Yang vs. Yin Asana: What’s The Difference?

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Asanas are the postures adopted during a yoga sequence or class. One of the eight limbs of yoga, asana has long been considered a vital component of overall well-being. Helping to strengthen the physical body (aka our “earthly vessel”), asana also supports mental, emotional, and spiritual health. Buddhist philosophy sees the body as a temporary vehicle for the soul - alluding to the idea that the better we take care of it, the better our quality of life will be.

While there are many types of yoga today, Hatha yoga is often referred to as the original style of yoga. Most people agree that the original ‘manual’ for Hatha yoga was written in Sanskrit around 400 AD by Patanjali Maharishi; it included asanas as well as sutras (rules or aphorisms) designed to guide one towards enlightenment on earth. While Hatha yoga traditionally includes pranayama techniques (also known as “breathwork”), lifestyle philosophies and more, today it’s mostly known for the physical postures or asanas. In fact, most Hatha yoga today leans more towards what would actually be considered Yang or Vinyasa yoga (described below under Yang asana).

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Yang Asana

Vinyasa yoga is a style of asana designed to mimic the results of a traditional workout. A fast-paced flow often including reps for strength and set to loud music… vinyasa is especially loved in the west - likely because it mirrors our busy way of life. Vinyasa is what could be considered Yang Asana - it includes a lot of movement, and often a lot of sweat. Benefits include improved circulation, reduced stress, greater strength and more.

Yin Asana

On the other side of the spectrum, we have the often overlooked yin yoga. Yin yoga is a slow-paced, restorative practice where each pose or asana is held for 3 to 7 minutes or more. Luxuriating in each pose for longer not only allows one's mind to settle into stillness, it also facilitates a deep stretch of the connective tissue (called fascia) that blankets your bones and internal organs. Benefits include feelings of groundedness, improved flexibility, reduced tension, emotional release and more.

What’s your experience with yoga?
Do you like yang or yin asana more? Why?

We’d love to hear about it in the comments below!


In Los Angeles & interested in experiencing a yin yoga class?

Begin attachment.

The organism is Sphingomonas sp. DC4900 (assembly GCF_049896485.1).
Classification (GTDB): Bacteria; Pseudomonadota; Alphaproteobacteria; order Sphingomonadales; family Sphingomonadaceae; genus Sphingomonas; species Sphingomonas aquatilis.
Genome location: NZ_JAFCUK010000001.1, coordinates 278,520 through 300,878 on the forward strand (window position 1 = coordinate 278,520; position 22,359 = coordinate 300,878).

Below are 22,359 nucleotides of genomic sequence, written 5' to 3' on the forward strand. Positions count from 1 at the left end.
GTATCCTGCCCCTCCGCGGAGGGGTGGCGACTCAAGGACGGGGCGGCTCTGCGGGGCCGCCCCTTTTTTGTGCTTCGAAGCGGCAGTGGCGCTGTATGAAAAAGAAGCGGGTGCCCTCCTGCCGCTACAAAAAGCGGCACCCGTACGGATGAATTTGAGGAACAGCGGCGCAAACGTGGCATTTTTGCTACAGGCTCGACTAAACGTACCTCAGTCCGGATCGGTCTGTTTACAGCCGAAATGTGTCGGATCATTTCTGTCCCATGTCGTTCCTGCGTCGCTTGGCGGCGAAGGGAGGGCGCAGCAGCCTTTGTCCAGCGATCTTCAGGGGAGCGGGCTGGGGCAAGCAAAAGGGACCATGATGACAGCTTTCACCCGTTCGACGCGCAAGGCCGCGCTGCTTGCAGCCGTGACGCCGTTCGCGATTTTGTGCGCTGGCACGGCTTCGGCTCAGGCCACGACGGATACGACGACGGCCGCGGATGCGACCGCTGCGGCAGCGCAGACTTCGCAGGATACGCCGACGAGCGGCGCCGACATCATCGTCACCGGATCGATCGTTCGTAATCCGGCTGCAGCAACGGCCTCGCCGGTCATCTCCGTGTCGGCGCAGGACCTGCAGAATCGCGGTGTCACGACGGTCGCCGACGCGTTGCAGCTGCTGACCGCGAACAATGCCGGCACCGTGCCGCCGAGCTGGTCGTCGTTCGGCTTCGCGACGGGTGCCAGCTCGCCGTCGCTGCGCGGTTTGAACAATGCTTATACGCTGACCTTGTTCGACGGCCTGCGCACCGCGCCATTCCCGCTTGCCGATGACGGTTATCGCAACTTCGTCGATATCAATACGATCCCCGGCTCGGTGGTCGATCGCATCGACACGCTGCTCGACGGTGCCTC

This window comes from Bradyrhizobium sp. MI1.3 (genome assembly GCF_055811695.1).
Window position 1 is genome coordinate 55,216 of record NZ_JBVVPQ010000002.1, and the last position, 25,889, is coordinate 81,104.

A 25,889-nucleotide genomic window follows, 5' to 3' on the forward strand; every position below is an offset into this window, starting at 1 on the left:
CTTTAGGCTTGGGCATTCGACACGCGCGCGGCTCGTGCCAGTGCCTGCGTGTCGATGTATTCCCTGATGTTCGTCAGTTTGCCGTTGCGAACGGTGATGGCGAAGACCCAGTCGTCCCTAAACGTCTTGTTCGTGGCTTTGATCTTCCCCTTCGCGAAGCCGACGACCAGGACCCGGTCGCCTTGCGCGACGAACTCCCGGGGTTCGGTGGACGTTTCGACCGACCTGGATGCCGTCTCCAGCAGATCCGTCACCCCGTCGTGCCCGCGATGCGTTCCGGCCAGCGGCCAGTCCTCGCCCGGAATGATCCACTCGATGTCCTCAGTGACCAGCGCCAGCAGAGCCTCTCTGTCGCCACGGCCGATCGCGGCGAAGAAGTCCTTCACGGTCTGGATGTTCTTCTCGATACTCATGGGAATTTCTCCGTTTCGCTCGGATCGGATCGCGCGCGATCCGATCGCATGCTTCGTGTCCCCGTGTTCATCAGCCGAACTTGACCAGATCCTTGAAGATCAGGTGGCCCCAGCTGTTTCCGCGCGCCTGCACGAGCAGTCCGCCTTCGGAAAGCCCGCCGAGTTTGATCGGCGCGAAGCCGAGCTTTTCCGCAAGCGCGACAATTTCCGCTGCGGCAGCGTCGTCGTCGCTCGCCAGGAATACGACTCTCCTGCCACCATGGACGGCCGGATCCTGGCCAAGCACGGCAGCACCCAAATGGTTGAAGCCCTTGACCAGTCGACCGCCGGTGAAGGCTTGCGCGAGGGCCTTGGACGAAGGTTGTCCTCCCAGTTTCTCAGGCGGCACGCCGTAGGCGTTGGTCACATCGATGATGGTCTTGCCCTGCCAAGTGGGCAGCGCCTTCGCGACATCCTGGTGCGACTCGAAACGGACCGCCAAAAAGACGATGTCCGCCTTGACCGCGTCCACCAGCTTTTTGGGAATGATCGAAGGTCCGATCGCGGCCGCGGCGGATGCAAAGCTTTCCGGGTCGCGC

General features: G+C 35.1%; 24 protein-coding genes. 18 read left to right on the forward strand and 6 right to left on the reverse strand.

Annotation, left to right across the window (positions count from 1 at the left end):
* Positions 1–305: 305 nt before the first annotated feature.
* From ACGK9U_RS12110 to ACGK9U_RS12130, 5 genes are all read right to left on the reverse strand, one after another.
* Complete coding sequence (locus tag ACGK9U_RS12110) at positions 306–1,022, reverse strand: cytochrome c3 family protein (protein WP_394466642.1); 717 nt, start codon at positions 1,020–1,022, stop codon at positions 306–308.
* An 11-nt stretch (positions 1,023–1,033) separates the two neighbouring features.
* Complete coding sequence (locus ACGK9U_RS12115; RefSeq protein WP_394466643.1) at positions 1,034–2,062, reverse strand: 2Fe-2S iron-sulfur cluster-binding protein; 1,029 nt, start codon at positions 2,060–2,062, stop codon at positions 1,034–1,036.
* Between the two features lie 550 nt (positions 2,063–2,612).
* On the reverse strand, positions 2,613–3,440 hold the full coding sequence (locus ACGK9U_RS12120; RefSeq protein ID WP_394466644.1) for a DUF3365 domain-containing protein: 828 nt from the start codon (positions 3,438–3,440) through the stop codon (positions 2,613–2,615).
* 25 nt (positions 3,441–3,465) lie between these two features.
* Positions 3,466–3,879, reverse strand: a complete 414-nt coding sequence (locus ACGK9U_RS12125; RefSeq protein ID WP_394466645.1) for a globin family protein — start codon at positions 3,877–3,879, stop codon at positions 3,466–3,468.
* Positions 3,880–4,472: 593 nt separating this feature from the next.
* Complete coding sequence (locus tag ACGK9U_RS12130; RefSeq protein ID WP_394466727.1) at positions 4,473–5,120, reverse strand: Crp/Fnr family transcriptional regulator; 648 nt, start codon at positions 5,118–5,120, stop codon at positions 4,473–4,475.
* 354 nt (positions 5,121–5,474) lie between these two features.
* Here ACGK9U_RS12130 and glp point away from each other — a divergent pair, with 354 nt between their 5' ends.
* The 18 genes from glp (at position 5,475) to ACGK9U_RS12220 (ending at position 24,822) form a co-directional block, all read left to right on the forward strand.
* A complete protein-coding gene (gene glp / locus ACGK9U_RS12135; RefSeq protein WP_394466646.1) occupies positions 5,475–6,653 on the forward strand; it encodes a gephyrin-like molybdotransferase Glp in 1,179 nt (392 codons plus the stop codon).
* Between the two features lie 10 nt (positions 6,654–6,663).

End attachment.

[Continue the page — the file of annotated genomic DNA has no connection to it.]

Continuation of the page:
Join us in Santa Monica on Tuesday, September 3rd for a restorative evening of yin yoga and sound healing. We’ll be joined by International Yin Yoga Teacher, Kali Basman, who will guide us through a deeply nourishing asana sequence set to a multi-vibrational sound bath.

Learn more & RSVP by clicking here.


YIN YOGA FLOW TO REDUCE BACK PAIN

Begin standing.

With your right hand on your heart, and your left hand on your stomach, take 3 deep breaths.

On your next inhale, sweep your hands down and out to the side - as if spreading your wings. Continue moving your hands upwards to meet together in prayer pose, centered above your head. On the exhale, lower your hands down to rest in front of your heart. Repeat two more times. 

On an exhale, hinge at the hips, slowly folding forward allowing your upper body to hang in front of your legs. Hold your elbows with opposite hands, if it feels comfortable.

Continue through the following sequence*:

1-3 minutes: Standing Forward Fold

1-3 minutes: 1/2 Standing Forward Fold

1-3 minutes: Downward-facing Dog

1-3 minutes: Cat Pose / Cow Pose

1-3 minutes: Child’s Pose

1-3 minutes: Rabbit

1-3 minutes: Wide-legged Child’s Pose

1 minute: Transition to seated - Walk your hands towards your knees, bring yourself into a seated position. Cross your ankles, shifting your weight onto your seat. Take a moment to shake your legs out.

1-3 minutes: Reclined Supine Twist (left side)

1-3 minutes: Reclined Supine Twist (right side)

1 minute: Hug knees into chest and roll back and forth, if desired

1-3 minutes: Happy Baby

1-3 minutes: Corpose Pose


*We haven’t yet taken pictures and written pose descriptions, so if you’re new to yoga or not familiar with the poses included in this sequence, I’ve linked out explanations curated by Yoga Journal and Yoga Basics.